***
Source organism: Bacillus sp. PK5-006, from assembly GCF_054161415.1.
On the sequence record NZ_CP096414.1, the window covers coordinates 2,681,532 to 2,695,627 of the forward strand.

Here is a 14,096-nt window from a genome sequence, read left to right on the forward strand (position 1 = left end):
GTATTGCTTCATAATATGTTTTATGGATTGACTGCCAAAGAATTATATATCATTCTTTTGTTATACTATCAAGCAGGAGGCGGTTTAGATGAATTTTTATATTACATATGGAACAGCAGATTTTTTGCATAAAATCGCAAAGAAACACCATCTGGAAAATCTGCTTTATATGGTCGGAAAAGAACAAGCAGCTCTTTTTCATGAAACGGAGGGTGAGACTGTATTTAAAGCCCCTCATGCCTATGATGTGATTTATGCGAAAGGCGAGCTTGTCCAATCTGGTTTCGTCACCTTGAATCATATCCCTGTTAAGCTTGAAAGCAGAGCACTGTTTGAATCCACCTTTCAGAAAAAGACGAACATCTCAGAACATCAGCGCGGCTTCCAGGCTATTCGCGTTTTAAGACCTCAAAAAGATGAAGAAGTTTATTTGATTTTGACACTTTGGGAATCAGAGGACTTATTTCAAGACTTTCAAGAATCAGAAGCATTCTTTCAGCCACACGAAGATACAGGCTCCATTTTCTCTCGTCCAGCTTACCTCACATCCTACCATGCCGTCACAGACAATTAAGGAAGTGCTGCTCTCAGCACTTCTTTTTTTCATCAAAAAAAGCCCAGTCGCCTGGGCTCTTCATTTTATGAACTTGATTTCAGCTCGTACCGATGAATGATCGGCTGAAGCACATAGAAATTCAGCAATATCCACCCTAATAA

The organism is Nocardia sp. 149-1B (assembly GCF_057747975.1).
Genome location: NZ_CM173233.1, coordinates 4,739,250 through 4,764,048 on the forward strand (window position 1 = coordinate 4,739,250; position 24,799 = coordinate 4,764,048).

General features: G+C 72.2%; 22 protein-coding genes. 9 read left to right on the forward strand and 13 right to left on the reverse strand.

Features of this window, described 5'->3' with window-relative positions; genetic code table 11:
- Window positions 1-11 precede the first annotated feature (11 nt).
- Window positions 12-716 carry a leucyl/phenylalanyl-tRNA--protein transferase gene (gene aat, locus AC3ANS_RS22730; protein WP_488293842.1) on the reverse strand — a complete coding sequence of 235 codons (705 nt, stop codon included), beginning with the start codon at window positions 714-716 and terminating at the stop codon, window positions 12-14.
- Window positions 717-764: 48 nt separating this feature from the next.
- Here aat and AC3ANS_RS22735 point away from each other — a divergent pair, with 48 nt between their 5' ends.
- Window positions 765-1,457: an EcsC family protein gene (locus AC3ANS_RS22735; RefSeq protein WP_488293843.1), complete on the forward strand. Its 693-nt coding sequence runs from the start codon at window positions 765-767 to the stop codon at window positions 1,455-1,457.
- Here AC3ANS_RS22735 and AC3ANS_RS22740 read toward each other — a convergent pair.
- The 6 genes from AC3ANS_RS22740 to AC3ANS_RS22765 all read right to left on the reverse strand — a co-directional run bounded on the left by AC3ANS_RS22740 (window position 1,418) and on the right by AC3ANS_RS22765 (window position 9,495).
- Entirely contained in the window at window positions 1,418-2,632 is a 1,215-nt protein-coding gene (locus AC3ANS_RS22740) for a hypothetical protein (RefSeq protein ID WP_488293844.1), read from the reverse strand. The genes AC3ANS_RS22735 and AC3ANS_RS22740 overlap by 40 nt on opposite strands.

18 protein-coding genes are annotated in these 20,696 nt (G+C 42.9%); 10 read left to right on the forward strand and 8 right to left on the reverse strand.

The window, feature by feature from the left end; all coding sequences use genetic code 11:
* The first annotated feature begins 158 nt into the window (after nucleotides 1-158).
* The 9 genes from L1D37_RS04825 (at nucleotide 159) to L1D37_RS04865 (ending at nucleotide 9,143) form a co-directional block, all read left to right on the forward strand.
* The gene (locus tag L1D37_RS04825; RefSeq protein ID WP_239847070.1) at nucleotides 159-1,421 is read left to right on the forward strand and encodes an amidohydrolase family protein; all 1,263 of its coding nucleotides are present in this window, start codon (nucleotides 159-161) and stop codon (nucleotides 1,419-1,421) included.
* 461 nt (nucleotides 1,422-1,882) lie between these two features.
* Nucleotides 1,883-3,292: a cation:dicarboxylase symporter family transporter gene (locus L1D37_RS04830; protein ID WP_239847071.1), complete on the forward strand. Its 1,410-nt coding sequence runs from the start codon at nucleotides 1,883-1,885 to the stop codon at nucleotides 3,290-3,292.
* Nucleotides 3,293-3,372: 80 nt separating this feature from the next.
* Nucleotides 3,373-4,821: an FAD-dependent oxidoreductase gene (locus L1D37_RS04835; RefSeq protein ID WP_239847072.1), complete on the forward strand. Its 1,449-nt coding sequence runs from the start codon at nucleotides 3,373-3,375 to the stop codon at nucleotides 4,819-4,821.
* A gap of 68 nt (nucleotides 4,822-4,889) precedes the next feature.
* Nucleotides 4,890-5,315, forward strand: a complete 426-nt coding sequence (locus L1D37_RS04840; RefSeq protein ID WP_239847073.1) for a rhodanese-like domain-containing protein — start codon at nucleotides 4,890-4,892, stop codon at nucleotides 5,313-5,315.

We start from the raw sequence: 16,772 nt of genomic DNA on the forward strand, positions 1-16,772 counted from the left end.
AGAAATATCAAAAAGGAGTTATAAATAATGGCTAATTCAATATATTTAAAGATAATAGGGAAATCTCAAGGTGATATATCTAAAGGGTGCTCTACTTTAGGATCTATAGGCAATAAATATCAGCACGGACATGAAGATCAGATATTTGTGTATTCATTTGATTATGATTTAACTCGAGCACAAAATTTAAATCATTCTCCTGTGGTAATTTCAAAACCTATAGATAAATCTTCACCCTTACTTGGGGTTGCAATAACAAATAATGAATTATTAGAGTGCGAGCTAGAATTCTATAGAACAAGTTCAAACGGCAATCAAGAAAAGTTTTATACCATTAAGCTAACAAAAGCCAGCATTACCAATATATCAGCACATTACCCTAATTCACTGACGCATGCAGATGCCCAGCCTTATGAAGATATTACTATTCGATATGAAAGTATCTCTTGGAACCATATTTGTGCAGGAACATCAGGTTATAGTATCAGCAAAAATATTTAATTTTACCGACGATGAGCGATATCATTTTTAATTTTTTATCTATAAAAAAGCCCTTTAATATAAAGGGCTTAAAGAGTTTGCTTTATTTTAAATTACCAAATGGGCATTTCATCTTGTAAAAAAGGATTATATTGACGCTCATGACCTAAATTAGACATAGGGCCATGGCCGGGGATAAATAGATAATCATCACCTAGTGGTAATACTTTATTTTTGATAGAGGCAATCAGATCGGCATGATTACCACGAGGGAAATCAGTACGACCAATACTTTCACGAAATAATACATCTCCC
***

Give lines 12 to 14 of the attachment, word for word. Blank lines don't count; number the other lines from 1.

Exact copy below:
- Here aat and AC3ANS_RS22735 point away from each other — a divergent pair, with 48 nt between their 5' ends.
- Window positions 765-1,457: an EcsC family protein gene (locus AC3ANS_RS22735; RefSeq protein WP_488293843.1), complete on the forward strand. Its 693-nt coding sequence runs from the start codon at window positions 765-767 to the stop codon at window positions 1,455-1,457.
- Here AC3ANS_RS22735 and AC3ANS_RS22740 read toward each other — a convergent pair.